Eight students ranging from the high school to graduate school level were awarded prizes in the 2021 Human Rights Essay Contest, organized by the Goldstein Family Community Chair in Human Rights.
The winners include:
- Mia Bourek
- Sarah Brumfield
- Laura Betz Burch
- LeeAnna Lui
- Travis Justin Munyer
- Nyamar Odol
- Manali Mukherjee
- Ben Schott
Visit the Goldstein Center website to read the winning essays!
Mia Bourek, a UNO graduate student in sociology with a minor in history, took first place in the graduate category and wrote about perpetrators of genocide, their actions and motivations, through a sociological lens. LeeAnna Lui, while a UNO senior majoring in molecular and biomedical biology with a minor in bioinformatics, took first place in the undergraduate category and wrote about issues in healthcare and treating health as a human right.
Learn more about the two UNO students who took first-place in their respective category below.
Mia Bourek used her experience as a graduate student in the UNO sociology program to write an essay about perpetrators of genocide, particularly the mobile killing units used during the Holocaust in Eastern Europe, from a sociological point of view, essentially asking: what motivates a person or a group of people to willingly participate in mass acts of violence?
She wrote her essay, in part, as a response to a historical debate going on referred to as the Goldhagen debate. An American writer, Daniel Goldhagen, published a controversial book in 1996 that argued rampant anti-Semitism was the sole reason that perpetrators participated in the Holocaust. He argued that eliminationist anti-Semitism was a core part of the personalities of all Germans at this time—that all Germans wanted every Jewish person to die.
Bourek says that his attempts at an anthropological perspective, a field similar to sociology in ways, were poorly done; while this discussion has a place in the Holocaust debate, Goldhagen seemed to go more for shock value than accuracy in his assessment.
“I do think we need to talk about the anti-Semitism there, but the better approach would be kind of how we are talking about racism today where it's built into the structures,” Bourek says. “We can be participants in it, and our participation can lend to ongoing racism, whether or not the racism is our intent.”
Oppression that leads to genocide is not an evil distanced from the average person; anyone could be a perpetrator in the right circumstances and acknowledging that is needed for societies to move forward and do better. Bourek set out to not only provide perspective on this topic, but also ask, why don’t more sociological perspectives of genocide exist?
“Genocide is not just historical, it is modern. You can look at past genocides from a historical perspective, but the fact is that there is genocide going on today, and people who study modern societies (sociologists) need to be involved,” Bourek says.
Drawing from work that is being done on structural oppression and structural racism could help provide a modern sociological lens to genocide studies. Bourek says she will continue this work and would like to further explore the sociology of genocide in doctoral studies.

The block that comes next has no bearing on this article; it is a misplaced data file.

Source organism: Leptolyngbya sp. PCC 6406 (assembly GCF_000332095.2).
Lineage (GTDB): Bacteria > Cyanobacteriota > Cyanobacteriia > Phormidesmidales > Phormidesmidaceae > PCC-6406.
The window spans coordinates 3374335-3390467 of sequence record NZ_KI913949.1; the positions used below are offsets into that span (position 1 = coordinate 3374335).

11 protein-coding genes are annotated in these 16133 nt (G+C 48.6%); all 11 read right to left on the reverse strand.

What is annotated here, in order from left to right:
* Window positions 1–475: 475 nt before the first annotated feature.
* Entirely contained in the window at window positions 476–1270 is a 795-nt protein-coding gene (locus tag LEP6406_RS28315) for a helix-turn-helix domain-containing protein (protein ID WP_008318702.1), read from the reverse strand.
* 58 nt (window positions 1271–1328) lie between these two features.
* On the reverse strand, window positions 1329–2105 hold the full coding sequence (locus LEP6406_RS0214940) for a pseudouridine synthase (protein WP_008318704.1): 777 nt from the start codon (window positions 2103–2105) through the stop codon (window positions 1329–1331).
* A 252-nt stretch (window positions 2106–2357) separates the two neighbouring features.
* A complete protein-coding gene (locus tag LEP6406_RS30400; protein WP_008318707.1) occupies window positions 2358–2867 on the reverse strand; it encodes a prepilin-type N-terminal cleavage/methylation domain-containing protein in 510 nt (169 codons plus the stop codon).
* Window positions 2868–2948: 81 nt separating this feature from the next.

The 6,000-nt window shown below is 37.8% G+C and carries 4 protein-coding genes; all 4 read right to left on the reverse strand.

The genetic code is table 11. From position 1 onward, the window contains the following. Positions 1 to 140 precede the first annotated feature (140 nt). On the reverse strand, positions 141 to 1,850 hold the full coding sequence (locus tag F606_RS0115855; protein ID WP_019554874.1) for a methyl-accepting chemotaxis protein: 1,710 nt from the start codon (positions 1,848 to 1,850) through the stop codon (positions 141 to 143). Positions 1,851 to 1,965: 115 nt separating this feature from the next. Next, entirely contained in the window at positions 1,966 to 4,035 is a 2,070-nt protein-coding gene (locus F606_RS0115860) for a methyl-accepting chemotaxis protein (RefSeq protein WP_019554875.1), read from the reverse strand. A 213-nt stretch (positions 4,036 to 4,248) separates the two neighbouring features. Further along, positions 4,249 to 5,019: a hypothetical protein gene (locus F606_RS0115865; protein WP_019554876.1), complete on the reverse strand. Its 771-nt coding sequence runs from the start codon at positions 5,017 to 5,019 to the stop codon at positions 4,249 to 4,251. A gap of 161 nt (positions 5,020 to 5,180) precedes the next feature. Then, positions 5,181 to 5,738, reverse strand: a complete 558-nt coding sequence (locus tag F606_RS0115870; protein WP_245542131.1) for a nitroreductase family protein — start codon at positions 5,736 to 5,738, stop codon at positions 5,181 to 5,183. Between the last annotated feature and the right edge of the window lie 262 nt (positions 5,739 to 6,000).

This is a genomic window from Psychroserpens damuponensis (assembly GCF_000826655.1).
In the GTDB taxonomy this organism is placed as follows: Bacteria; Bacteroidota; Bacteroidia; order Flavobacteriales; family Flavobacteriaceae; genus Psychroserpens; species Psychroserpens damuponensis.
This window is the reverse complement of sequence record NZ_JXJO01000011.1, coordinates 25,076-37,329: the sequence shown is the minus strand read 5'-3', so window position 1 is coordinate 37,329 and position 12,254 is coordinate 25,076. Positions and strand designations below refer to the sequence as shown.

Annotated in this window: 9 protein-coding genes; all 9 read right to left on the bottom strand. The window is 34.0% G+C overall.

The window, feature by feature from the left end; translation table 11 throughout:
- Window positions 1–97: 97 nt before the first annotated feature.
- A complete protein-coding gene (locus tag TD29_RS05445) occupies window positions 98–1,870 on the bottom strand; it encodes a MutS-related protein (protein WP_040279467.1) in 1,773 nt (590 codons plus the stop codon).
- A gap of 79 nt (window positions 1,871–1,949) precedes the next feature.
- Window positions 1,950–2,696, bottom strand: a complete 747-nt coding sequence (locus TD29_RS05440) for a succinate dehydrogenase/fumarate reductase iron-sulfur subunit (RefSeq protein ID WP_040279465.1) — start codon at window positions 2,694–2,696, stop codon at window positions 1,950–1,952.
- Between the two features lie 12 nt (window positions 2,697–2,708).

LeeAnna Lui received her undergraduate degree in May 2021 and is now a master’s student in biology who hopes to eventually become a physician. She’s been conducting research in Dr. Paul Davis’s lab for three years and also spent a summer doing research at UNMC as an INBRE scholar.
In her essay, Lui explored why health should be considered a human right and the limitations that exist in society currently. The world may not be in a place to meet that human right yet, but what factors would need to be involved for health to be treated as a human right?
She explored accessibility to health, social determinants of health, and medical ethics issues.
Lui says she had taken a medical ethics course that sparked a lot of these ideas, as well as public health courses that helped expand her understanding of these issues beyond the hard sciences. In chemistry and biology, for example, you often don’t get to see the bigger picture regarding how healthcare is provided and accessed.
“When you explore the humanities a little more, and you’re open to hearing others’ perspectives, you learn more about these issues that everyone is seeing,” Lui says. “The pandemic, COVID, was huge in that we’re seeing all the existing disparities amplified in this situation.”
While disparities in healthcare have been a longstanding issue, the pandemic has shed greater light on inequities in the U.S. and across the world. Lui researched the literature in areas where disparities are commonly seen, how the concept of human rights is defined, and how it relates to these topics.
“I want people to see that the access to health is a human right and that healthcare should be more accessible. I think that my essay hopefully shows that while we have this concept and the world has recognized that health is a human right, we are far from getting there in any country. How can we address these shortcomings that we see and that I paint a picture of?”
For more information about the Goldstein Family Community Chair in Human Rights, visit this website: https://www.unomaha.edu/college-of-arts-and-sciences/goldstein-center-for-human-rights/about-us/community-chair.php